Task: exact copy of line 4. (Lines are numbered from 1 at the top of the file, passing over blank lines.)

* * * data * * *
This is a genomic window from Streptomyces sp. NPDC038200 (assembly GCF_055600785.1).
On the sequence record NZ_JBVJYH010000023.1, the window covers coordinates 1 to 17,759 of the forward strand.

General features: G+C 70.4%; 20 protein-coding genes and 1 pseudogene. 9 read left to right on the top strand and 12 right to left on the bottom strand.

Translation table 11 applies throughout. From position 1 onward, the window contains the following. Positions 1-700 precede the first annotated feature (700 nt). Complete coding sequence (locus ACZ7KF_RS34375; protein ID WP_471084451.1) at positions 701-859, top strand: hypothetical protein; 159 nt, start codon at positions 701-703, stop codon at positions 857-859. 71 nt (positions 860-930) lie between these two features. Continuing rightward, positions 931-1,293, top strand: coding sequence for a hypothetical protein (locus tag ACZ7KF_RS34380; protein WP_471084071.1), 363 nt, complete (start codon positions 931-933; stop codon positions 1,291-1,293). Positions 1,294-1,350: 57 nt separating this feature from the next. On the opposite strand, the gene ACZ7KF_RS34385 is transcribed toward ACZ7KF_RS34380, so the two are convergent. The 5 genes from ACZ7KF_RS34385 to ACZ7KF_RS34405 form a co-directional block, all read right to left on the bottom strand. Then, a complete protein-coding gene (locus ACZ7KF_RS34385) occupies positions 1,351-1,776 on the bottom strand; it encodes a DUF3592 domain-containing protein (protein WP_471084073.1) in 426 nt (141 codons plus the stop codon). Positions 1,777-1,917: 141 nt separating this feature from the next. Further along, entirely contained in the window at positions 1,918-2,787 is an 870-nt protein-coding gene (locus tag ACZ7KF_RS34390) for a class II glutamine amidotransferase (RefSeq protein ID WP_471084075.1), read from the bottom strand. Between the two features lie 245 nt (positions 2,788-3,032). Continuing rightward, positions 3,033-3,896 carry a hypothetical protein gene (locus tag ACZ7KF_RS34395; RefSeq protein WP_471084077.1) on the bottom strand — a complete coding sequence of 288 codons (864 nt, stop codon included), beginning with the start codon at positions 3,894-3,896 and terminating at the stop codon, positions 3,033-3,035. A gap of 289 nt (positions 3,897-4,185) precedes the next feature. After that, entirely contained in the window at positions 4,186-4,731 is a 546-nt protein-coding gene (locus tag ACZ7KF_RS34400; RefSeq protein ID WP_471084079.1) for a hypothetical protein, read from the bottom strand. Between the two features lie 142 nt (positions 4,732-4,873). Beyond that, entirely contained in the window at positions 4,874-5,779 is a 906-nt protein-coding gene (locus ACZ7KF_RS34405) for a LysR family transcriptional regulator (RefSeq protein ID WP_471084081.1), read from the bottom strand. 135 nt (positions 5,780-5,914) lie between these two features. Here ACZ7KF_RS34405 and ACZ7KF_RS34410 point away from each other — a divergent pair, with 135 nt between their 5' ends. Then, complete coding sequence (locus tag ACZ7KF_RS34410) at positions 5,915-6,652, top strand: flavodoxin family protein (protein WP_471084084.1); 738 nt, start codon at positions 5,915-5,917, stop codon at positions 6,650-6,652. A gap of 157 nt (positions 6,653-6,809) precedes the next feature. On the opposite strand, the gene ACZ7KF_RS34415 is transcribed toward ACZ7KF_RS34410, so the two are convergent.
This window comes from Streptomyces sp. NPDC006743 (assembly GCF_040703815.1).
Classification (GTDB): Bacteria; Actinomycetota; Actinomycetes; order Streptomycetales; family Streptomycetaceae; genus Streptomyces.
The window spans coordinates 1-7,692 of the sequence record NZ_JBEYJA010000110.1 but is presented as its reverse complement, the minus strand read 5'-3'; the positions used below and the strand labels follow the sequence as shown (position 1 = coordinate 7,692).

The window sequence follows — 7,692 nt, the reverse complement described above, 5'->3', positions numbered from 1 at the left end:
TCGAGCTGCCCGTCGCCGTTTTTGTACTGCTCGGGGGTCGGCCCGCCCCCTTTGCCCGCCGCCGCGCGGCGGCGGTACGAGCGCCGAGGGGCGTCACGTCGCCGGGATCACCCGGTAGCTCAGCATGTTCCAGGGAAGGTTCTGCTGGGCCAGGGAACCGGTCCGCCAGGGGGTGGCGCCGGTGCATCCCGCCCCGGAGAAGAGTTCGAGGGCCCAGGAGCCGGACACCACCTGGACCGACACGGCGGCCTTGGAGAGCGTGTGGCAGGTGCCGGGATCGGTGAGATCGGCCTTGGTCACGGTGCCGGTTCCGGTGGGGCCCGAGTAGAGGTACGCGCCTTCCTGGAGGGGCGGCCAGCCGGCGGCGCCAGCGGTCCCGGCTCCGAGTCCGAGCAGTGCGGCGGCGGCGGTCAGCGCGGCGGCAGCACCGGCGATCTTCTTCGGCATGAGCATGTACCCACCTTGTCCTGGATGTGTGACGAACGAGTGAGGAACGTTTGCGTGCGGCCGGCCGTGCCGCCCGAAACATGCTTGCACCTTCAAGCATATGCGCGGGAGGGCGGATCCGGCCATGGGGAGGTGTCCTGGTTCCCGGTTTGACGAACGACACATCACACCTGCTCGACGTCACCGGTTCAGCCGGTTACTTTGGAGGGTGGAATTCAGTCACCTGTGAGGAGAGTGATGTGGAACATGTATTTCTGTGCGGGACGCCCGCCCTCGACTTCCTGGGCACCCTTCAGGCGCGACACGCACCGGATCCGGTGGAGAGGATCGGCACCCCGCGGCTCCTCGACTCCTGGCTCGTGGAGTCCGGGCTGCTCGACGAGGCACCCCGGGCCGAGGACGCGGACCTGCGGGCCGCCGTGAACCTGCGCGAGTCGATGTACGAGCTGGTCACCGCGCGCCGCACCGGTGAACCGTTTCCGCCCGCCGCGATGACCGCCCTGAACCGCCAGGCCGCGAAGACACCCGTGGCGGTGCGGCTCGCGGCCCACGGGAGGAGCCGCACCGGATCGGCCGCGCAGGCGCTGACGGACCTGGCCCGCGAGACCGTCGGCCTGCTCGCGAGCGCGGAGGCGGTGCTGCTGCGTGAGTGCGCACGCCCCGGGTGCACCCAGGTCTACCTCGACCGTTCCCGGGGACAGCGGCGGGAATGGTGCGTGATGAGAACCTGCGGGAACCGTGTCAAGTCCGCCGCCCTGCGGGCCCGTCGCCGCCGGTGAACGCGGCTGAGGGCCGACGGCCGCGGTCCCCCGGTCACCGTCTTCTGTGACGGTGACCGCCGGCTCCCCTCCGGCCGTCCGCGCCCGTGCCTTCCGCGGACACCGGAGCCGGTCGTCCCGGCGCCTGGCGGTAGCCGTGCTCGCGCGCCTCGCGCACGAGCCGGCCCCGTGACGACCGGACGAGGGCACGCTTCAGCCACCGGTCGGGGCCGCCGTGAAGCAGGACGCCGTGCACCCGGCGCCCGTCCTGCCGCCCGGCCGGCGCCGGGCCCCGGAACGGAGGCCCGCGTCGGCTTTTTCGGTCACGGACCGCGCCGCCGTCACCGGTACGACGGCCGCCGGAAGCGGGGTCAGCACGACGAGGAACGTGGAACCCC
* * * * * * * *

Translation table 11 applies throughout. From position 1 onward, the window contains the following. Positions 1-700 precede the first annotated feature (700 nt). Complete coding sequence (locus ACZ7KF_RS34375; protein ID WP_471084451.1) at positions 701-859, top strand: hypothetical protein; 159 nt, start codon at positions 701-703, stop codon at positions 857-859. 71 nt (positions 860-930) lie between these two features. Continuing rightward, positions 931-1,293, top strand: coding sequence for a hypothetical protein (locus tag ACZ7KF_RS34380; protein WP_471084071.1), 363 nt, complete (start codon positions 931-933; stop codon positions 1,291-1,293). Positions 1,294-1,350: 57 nt separating this feature from the next. On the opposite strand, the gene ACZ7KF_RS34385 is transcribed toward ACZ7KF_RS34380, so the two are convergent. The 5 genes from ACZ7KF_RS34385 to ACZ7KF_RS34405 form a co-directional block, all read right to left on the bottom strand. Then, a complete protein-coding gene (locus ACZ7KF_RS34385) occupies positions 1,351-1,776 on the bottom strand; it encodes a DUF3592 domain-containing protein (protein WP_471084073.1) in 426 nt (141 codons plus the stop codon). Positions 1,777-1,917: 141 nt separating this feature from the next. Further along, entirely contained in the window at positions 1,918-2,787 is an 870-nt protein-coding gene (locus tag ACZ7KF_RS34390) for a class II glutamine amidotransferase (RefSeq protein ID WP_471084075.1), read from the bottom strand. Between the two features lie 245 nt (positions 2,788-3,032). Continuing rightward, positions 3,033-3,896 carry a hypothetical protein gene (locus tag ACZ7KF_RS34395; RefSeq protein WP_471084077.1) on the bottom strand — a complete coding sequence of 288 codons (864 nt, stop codon included), beginning with the start codon at positions 3,894-3,896 and terminating at the stop codon, positions 3,033-3,035. A gap of 289 nt (positions 3,897-4,185) precedes the next feature. After that, entirely contained in the window at positions 4,186-4,731 is a 546-nt protein-coding gene (locus tag ACZ7KF_RS34400; RefSeq protein ID WP_471084079.1) for a hypothetical protein, read from the bottom strand. Between the two features lie 142 nt (positions 4,732-4,873). Beyond that, entirely contained in the window at positions 4,874-5,779 is a 906-nt protein-coding gene (locus ACZ7KF_RS34405) for a LysR family transcriptional regulator (RefSeq protein ID WP_471084081.1), read from the bottom strand. 135 nt (positions 5,780-5,914) lie between these two features. Here ACZ7KF_RS34405 and ACZ7KF_RS34410 point away from each other — a divergent pair, with 135 nt between their 5' ends. Then, complete coding sequence (locus tag ACZ7KF_RS34410) at positions 5,915-6,652, top strand: flavodoxin family protein (protein WP_471084084.1); 738 nt, start codon at positions 5,915-5,917, stop codon at positions 6,650-6,652. A gap of 157 nt (positions 6,653-6,809) precedes the next feature. On the opposite strand, the gene ACZ7KF_RS34415 is transcribed toward ACZ7KF_RS34410, so the two are convergent.